Sunday, January 30, 2011

It Was a Dream by Lucille Clifton

The first thing I noticed about this poem was that the actual poem is a continuation of the title. Clifton makes this more prominent by keeping the first letter of the first line lower case, but even without that it would be very noticeable, and I feel like the poem just doesn't flow unless you read it correctly. I also noticed the repetition Clifton used to emphasize a few of her ideas: she repeated the phrase-opening word "and" for three of the last lines, and she ends her poem with the line "This. This. This." Personally, I like to use both repetition and parallelism as techniques in my writing because I feel like they make more of an impact on the reader, so I really like the fact that Clifton used them.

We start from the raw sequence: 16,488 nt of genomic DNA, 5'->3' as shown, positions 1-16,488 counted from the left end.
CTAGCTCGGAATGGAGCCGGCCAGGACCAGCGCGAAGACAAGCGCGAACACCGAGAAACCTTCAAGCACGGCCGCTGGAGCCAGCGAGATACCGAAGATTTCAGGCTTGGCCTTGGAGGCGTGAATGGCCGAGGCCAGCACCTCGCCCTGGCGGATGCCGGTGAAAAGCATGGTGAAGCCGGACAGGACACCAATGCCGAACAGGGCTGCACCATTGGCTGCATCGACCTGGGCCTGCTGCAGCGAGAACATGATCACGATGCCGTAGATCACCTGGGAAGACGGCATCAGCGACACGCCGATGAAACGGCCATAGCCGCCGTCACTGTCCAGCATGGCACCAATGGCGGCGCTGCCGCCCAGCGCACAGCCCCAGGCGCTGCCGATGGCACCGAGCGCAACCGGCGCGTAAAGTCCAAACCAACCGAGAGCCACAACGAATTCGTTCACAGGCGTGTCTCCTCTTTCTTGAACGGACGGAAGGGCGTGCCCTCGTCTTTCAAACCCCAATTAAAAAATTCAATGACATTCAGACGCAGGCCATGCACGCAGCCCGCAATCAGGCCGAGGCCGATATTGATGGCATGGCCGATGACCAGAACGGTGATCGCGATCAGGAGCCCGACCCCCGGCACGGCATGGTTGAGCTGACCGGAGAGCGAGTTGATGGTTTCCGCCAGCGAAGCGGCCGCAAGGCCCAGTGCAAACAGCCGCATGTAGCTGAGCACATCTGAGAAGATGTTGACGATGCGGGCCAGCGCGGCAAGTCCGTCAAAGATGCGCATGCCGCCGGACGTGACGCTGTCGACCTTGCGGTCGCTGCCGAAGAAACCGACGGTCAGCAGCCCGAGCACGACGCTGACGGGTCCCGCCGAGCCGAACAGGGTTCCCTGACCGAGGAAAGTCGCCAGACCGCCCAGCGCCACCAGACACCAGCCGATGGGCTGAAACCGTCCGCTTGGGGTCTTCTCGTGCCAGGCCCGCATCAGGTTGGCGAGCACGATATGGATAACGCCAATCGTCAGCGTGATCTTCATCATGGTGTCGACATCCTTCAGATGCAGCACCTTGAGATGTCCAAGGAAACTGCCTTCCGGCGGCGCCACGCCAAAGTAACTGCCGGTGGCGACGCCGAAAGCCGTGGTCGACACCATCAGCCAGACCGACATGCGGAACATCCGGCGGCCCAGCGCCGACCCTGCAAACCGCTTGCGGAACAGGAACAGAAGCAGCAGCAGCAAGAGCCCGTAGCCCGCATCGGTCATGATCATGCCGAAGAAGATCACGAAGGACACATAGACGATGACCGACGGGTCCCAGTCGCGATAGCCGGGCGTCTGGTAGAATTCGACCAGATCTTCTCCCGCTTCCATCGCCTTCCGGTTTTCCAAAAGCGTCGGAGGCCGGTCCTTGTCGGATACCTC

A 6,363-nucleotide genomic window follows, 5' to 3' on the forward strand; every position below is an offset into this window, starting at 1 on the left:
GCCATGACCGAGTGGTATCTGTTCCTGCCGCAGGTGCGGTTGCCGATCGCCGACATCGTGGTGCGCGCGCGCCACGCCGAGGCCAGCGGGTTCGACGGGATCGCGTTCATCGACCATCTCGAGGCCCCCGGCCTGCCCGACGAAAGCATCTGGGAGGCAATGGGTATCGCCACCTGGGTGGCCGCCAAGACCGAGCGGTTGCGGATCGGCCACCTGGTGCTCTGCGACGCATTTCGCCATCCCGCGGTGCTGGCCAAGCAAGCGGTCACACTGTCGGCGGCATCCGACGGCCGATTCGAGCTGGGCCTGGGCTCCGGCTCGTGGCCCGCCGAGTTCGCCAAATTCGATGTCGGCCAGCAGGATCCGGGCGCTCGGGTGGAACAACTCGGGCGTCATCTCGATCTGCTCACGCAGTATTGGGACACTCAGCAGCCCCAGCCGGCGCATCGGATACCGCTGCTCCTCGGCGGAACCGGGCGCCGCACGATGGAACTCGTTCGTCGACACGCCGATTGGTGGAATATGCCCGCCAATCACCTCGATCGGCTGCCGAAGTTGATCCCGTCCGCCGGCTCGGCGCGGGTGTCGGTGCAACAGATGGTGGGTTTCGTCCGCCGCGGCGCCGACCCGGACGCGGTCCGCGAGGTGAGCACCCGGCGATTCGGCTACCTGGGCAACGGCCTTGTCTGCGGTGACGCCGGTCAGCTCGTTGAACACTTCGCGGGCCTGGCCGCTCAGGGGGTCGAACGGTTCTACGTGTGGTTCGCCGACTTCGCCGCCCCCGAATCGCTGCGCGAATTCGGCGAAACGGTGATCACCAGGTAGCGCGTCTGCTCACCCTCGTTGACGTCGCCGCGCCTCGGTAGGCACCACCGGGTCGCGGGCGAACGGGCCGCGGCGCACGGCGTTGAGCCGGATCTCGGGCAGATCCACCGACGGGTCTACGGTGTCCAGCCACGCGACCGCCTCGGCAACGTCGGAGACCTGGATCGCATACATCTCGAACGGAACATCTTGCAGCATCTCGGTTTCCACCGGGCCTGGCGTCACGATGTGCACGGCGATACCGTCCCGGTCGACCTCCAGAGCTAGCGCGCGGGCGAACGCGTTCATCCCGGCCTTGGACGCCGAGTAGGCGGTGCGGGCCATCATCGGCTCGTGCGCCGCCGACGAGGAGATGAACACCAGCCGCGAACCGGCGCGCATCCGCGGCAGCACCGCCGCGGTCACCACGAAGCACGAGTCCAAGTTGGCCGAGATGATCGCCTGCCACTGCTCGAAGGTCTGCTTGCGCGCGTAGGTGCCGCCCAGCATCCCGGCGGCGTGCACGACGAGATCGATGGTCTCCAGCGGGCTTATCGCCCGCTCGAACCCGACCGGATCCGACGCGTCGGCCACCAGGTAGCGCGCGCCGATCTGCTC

As for the content of this poem, I thought that Clifton's idea was one that many of us have to face occasionally. My interpretation was that, in her dream, Clifton was confronted by her "greater self," livid and raging at her about what she had done with her life. Clifton asked herself what else she could have done, and the response was more screaming and generally insane behavior. The last line of "This. This. This." sounded to me like Clifton's "greater self" was screaming at her the things she could have done, in response to the question.